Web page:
AMD targets volume mid-range segment with new RDNA 3 pro graphics cards
AMD has launched the Radeon Pro W7600 and Radeon Pro W7500, a duo of ‘mid-range’ desktop pro workstation GPUs built on its RDNA 3 architecture.
The new graphics cards are designed to target ‘medium’ workloads for 3D CAD, visualisation, video editing, and digital content creation. They follow on from the ‘ultra-high-end’ AMD Radeon Pro W7800 and W7900 which launched earlier this year (read our review).
The Radeon Pro W7600 and W7500 are both full height, single slot GPUs, so are designed to fit in standard desktop tower workstations and not small form factors (SFFs) / ultra-compacts.
In terms of their performance profiles and price, the new GPUs seem well positioned. However, it feels like AMD could be limiting their potential reach by not giving at least one of them a low-profile form factor, which rules them out of SFF and ultra-compact workstations.
Both GPUs come with 8 GB of GDDR6 memory and four DisplayPort 2.1 Connectors, the latest version of the digital display standard. According to AMD, this means the cards are future proofed for next gen displays in terms of refresh rate, pixel resolution and colour bit-depth.
The Radeon Pro W7500 offers 12.2 TLOPs of peak single precision performance and has a total board power of 70W, so can operate with PCIe slot power alone. It costs $429.
The Radeon Pro W7600 offers 19.9 TLOPs of peak single precision performance and has a total board power of 130W, so needs a 6-pin connector. It costs $599.
Both GPUs comprise multiple unified RDNA 3 compute units (28 on the W7500 and 32 on the W7600). Each compute unit has 64 dual issue stream processors, two AI accelerators and a second gen ray tracing (RT) accelerator. According to AMD, RDNA 3 offers up to 50% more raytracing performance per compute unit than the previous generation.
There is growing software compatibility for AMD RT accelerators. In addition to DirectX Raytracing (DXR) and Vulkan ray tracing, for which there is direct support, AMD’s open-source toolset HIP, is helping software developers automatically translate their existing Nvidia CUDA code bases.
In terms of the competition, AMD compares the AMD Radeon Pro W7600 to the similarly priced Nvidia RTX A2000 (12 GB) and the AMD Radeon Pro 7500 to the Nvidia RTX T1000 (8GB). The company claims better performance in CAD applications Solidworks and PTC Creo and the AEC-focused real time viz tool Twinmotion. Both Nvidia GPUs are available at similar price points, but the Nvidia GPUs are compatible with both standard towers and SFF / compact workstations.
What AEC Magazine thinks
The roll out of AMD’s new generation RDNA 3-based pro GPUs comes straight out of the workstation graphics playbook. Start at the high-end and then move down the range.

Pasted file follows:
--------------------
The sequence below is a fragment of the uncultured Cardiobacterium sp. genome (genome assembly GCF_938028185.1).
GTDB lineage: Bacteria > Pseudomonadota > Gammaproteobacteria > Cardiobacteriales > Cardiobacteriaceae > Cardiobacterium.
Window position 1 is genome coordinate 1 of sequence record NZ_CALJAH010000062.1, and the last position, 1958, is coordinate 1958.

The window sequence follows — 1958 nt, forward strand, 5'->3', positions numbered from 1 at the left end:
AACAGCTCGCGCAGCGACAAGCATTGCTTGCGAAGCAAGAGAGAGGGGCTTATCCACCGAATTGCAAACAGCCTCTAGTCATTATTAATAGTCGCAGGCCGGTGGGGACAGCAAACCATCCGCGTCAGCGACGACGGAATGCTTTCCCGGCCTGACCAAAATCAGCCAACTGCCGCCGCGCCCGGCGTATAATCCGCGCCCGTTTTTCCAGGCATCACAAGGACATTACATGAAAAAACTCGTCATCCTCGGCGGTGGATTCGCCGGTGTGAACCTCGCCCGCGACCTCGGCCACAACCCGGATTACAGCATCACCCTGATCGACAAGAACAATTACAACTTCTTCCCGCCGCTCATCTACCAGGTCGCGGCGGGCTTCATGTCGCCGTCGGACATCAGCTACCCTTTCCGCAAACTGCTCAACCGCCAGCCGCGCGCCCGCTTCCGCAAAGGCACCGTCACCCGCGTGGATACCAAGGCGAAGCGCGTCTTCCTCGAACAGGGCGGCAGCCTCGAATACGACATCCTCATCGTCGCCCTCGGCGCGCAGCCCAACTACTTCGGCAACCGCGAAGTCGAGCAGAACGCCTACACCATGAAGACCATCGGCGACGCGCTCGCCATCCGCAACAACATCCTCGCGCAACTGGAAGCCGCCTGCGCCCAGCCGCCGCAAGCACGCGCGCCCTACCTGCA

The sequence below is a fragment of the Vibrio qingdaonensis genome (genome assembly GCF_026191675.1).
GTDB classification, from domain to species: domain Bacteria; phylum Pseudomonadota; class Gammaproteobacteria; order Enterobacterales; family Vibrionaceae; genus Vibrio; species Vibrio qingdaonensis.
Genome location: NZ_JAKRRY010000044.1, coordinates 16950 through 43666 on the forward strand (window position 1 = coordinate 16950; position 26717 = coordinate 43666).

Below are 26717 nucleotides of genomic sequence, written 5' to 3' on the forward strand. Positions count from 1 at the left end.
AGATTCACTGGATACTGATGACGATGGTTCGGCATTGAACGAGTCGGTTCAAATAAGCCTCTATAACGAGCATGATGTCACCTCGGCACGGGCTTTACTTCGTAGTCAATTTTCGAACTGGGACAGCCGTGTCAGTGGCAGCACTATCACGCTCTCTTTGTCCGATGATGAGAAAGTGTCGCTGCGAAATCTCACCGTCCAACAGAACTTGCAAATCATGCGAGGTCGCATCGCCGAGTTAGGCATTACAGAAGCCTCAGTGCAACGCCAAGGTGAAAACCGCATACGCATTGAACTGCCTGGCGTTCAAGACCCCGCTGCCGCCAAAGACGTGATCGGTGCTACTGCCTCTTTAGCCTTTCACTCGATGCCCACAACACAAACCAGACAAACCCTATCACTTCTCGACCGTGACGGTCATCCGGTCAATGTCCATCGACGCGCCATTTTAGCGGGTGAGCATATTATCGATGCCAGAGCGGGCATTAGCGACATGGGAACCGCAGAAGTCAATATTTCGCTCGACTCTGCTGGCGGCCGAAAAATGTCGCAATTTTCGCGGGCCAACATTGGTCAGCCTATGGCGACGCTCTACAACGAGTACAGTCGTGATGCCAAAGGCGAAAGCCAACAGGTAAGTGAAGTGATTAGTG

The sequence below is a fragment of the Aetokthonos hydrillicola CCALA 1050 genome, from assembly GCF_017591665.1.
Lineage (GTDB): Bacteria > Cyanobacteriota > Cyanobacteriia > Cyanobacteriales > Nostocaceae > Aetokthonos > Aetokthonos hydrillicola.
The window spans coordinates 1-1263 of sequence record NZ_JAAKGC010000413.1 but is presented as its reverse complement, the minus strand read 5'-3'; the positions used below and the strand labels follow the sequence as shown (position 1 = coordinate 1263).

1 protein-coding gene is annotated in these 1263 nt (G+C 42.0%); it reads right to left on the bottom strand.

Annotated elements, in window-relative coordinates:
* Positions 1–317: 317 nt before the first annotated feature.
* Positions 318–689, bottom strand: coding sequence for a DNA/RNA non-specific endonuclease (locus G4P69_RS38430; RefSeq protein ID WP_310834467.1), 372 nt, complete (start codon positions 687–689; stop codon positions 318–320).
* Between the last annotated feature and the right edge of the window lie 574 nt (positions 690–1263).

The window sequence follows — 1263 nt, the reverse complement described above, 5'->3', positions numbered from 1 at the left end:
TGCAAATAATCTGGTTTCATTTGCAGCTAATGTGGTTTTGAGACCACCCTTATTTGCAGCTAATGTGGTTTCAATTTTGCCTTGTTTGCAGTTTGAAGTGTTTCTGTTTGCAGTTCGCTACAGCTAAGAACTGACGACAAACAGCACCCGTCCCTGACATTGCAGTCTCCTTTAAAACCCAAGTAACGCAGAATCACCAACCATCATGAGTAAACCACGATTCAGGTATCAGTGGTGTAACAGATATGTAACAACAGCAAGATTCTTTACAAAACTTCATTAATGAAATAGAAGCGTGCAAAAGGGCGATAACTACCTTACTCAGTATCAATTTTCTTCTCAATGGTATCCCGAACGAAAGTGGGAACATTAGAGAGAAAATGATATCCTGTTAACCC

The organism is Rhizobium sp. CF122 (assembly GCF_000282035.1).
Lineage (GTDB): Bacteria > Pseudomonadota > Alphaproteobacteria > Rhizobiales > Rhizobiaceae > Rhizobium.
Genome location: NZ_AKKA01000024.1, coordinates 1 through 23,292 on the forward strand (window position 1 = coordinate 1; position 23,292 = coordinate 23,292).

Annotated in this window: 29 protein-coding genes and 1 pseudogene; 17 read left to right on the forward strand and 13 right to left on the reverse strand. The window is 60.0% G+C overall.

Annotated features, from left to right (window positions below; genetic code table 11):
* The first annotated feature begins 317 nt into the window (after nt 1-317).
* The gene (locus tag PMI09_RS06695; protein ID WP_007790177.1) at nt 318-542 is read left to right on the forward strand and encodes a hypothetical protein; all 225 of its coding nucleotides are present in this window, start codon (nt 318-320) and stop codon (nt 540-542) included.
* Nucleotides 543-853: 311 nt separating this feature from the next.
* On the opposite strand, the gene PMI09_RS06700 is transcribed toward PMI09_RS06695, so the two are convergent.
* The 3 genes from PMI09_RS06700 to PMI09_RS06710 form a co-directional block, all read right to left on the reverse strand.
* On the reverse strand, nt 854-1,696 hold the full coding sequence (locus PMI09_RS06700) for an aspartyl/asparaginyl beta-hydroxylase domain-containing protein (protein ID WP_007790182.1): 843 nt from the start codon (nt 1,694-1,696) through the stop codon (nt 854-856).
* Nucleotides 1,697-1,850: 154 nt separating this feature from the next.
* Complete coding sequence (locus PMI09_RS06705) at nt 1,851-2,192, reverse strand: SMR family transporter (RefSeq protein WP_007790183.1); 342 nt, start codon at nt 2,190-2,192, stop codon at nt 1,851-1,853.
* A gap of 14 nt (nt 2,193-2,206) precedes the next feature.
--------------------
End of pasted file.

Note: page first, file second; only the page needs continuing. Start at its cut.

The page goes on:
With the new Radeon Pro W7500 and W7600 AMD is looking to target a specific part of the workstation market – the mid-range $350 to $950 dollar segment, which it describes as the largest piece of the pie.
In terms of their performance profiles and price, the new GPUs seem well positioned. However, it feels like AMD could be limiting their potential reach by not giving at least one of them a low-profile form factor. Small Form Factor and ultra-compact workstations, such as the HP Z2 Mini and Lenovo ThinkStation P3 Ultra, represent an increasingly big slice of the mainstream workstation market, not just on desktops but in racks for remote graphics deployments.
AMD could be choosing to focus more on getting these pro GPUs out in the market via specialist system builders, such as Armari and BOXX, who tend to only sell tower workstations.
Alternatively, perhaps AMD feels there is less need for a low-profile form factor pro GPU going forward. As Jimmy Holbert, director of Radeon Creator & workstation strategy at AMD pointed out in the press briefing, AMD’s APUs (CPUs with integrated GPUs) are starting to have an impact in the entry level pro GPU market. With rumours of much beefier models coming next year, could AMD plan to extend the reach of its APUs into the mid-range?
In addition, by configuring both of the new GPUs with 8 GB of memory, it looks like AMD could be limiting where these cards can be used. While 8 GB is currently sufficient for most CAD and BIM workflows, many real time visualisation or GPU rendering tools can easily use more memory, especially at higher resolutions. And that’s without considering multi-tasking workflows, where an architect might model in Revit and render in the background with Lumion or Twinmotion.
Look out for a full review soon.